The concept sounds kooky: a restaurant where diners can design the balance of proteins and carbs in their meals. At the same time, it's compelling. Unless I'm eating for review, I try to stick to a high-protein diet whereas I know other people, runners in particular, who want carbs and more carbs. It's hard as hell to stick to any kind of food plan in the average restaurant.
I expected Balance (980 Piedmont Ave., 404-870-9881) to be little more than a marketing gimmick on the cutting edge of Cuisine Birkenstock -- gussied-up tofu and quinoa for the wasp-waisted Midtown set. I was wrong.
Brothers Sean and Gilbert Yeremyan, who also own nearby Gilbert's Mediterranean Cafe, have transformed the old Big Red Tomato space into a fetching restaurant with white-washed walls and blue-mosaic table tops whose color echoes Mykonos. The pleasant patio will cause you to rub elbows with people you've known for years -- like the ubiquitous Uri Vaknin, former activist turned art dealer turned realtor, who whispered to me, "This is really good, although as far as the concept goes, basically, it's just an a la carte menu."
Sort of. Wayne and I visited during the restaurant's first week in business. The dinner menu is divided mainly into appetizers, salads, proteins, vegetables, grains and cheese. And, yes, you do order a la carte, but this is some serious food. The chef is Edgar Cruz, formerly sous chef at Spice, and his agenda is healthy, wholesome food but not the punitive fare of clench-fisted vegans. A starter like grilled octopus and squid ($8) is served in a big white bowl with a caponata of sweet peppers. Delicious as it is, I confess I stole the lemon from Wayne's water glass to give the dish a shot of acidity. Then I discovered a generous number of capers in the bottom of the bowl. Mix 'em up and you'll be happy.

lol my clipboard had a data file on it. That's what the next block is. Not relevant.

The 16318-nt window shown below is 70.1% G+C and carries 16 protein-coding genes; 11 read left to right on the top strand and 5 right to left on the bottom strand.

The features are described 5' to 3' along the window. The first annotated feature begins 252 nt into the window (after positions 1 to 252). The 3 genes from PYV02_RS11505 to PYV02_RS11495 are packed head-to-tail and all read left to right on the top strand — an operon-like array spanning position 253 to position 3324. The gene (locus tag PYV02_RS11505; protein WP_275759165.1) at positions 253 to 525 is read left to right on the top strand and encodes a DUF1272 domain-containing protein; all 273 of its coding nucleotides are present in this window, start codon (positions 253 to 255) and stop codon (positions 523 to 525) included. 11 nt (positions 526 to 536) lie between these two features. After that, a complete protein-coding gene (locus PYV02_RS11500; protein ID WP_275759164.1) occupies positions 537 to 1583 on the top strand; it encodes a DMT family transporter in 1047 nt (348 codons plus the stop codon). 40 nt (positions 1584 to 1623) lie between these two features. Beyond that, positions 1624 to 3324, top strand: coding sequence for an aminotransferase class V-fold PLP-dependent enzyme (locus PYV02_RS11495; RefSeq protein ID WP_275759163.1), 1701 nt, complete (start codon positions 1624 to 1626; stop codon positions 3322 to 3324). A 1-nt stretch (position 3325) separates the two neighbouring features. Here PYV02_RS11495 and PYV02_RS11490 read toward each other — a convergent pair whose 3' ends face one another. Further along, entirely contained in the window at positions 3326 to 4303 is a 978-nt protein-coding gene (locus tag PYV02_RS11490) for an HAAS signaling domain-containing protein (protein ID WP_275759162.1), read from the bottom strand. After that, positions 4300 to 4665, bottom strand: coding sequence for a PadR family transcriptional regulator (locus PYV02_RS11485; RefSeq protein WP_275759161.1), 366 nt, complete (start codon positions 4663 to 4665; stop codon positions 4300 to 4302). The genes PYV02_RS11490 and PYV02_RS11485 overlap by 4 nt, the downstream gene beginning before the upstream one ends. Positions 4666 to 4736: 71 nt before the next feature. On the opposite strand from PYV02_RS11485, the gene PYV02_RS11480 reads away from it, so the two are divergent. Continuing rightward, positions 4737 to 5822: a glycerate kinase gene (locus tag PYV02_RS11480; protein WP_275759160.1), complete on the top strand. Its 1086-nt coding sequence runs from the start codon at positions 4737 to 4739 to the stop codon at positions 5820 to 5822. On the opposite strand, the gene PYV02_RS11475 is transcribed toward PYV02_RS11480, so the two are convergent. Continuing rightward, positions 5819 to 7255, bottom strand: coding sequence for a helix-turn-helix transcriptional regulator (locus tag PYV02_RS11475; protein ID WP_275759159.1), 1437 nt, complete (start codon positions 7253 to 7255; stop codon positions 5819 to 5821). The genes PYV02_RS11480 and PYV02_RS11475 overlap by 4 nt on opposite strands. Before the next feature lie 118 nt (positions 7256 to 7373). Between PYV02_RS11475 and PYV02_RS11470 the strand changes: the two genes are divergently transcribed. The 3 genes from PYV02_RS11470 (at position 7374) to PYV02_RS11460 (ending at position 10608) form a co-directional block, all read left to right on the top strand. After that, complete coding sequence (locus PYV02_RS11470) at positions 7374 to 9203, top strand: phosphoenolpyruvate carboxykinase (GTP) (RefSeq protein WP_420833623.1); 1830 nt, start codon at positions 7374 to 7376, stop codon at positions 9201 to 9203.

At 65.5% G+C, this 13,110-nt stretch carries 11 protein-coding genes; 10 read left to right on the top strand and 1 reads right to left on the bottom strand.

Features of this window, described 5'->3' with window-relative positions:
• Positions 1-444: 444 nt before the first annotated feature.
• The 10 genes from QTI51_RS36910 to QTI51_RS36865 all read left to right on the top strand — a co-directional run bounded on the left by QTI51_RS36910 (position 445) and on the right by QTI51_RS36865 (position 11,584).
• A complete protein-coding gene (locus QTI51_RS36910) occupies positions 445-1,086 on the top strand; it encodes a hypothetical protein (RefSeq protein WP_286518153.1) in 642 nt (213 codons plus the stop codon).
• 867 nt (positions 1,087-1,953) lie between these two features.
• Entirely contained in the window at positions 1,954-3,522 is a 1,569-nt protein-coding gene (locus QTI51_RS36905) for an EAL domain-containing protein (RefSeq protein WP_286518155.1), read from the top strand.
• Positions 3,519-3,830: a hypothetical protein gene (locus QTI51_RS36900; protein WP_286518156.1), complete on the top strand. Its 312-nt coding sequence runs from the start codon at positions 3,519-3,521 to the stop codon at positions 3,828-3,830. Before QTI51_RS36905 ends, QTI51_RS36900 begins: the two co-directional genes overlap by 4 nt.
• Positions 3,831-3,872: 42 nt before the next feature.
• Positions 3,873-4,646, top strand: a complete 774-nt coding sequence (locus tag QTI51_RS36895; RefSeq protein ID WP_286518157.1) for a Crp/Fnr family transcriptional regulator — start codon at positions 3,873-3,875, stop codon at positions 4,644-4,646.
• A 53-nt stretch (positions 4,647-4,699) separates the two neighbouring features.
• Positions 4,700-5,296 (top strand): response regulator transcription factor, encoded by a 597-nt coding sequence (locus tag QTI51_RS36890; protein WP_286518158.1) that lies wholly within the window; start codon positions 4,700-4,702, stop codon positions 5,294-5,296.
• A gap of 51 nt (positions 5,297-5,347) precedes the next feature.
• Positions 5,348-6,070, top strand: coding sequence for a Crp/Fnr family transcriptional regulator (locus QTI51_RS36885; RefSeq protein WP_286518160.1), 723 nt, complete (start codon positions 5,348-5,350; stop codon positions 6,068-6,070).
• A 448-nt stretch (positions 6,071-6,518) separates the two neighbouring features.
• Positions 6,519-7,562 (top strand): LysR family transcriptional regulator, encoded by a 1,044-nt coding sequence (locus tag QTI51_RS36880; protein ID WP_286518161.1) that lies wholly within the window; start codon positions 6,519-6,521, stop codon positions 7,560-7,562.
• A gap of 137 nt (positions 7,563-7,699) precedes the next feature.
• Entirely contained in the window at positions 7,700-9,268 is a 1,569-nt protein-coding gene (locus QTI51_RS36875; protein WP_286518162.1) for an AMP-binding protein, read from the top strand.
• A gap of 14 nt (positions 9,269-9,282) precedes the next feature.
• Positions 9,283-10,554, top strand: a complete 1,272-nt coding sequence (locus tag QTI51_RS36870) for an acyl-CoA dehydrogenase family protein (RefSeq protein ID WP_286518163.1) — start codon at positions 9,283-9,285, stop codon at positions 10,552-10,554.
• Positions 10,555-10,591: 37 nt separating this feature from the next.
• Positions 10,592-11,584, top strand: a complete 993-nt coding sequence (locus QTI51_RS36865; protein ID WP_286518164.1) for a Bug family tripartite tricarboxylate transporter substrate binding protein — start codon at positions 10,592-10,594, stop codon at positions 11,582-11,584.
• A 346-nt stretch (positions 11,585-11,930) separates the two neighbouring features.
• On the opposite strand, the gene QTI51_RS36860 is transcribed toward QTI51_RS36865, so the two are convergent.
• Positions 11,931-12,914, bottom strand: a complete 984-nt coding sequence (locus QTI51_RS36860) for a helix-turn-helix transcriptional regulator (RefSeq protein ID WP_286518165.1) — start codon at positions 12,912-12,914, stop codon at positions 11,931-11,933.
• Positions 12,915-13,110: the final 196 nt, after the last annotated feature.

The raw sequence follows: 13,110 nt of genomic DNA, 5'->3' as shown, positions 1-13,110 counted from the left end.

Salmon tartare is chopped and formed into two soft, rich cakes served with fingerling potatoes, chives and creme fraiche ($8). You'll also find scallops with seaweed salad, grilled quail with arugula and free-form ricotta ravioli with oven-dried tomato and basil oil. A warm vegetable succotash starter ($5) is also available on the lunch menu. Mainly corn, with finely chopped squash and some fresh peas, and topped with a crispy sheet of parmesan, it's all about spring.
You can select your entree -- your protein -- from animal flesh or vegetarian sources. I chose lamb loin ($14). You also choose your cooking method here: grilled, roasted or seared for meat and poultry with a steamed choice substituting for the roasted one in fish dishes. Then you pick your sauce. For fish, you can have house vinaigrette, citrus sweet and sour or yogurt-dill. Meat or poultry sauces include brown chicken, bordelaise or consomme. I picked the bordelaise. Then I picked a side carb -- a risotto rice cake ($3.50, like all carbs). Whew. You can see how this becomes rather like a cafeteria and I couldn't help wondering if Cruz doesn't sometimes find himself having to send dishes to the table with horrifying combinations. But everything I ordered rocked: the big portion of sliced medium-rare lamb was served over the risotto cake and the bordelaise was dense and sharp.
Wayne chose a vegetarian protein -- seared tofu with red peanut sauce ($9) -- with his fave, broccoli, added to the bowl. Very nice. Other vegetarian options include chickpea puree with lemon confit, sauteed tri-color lentils with sorrel and baked borlotti beans with cipollini onions and honey-thyme.
The gimmick breaks down a bit at lunch, when a more usual menu of sandwiches and salads is offered. The flank steak wrap is luscious, by the way. Cruz wraps slices of rare beef with a few strawberries and roasted nuts into a big tortilla.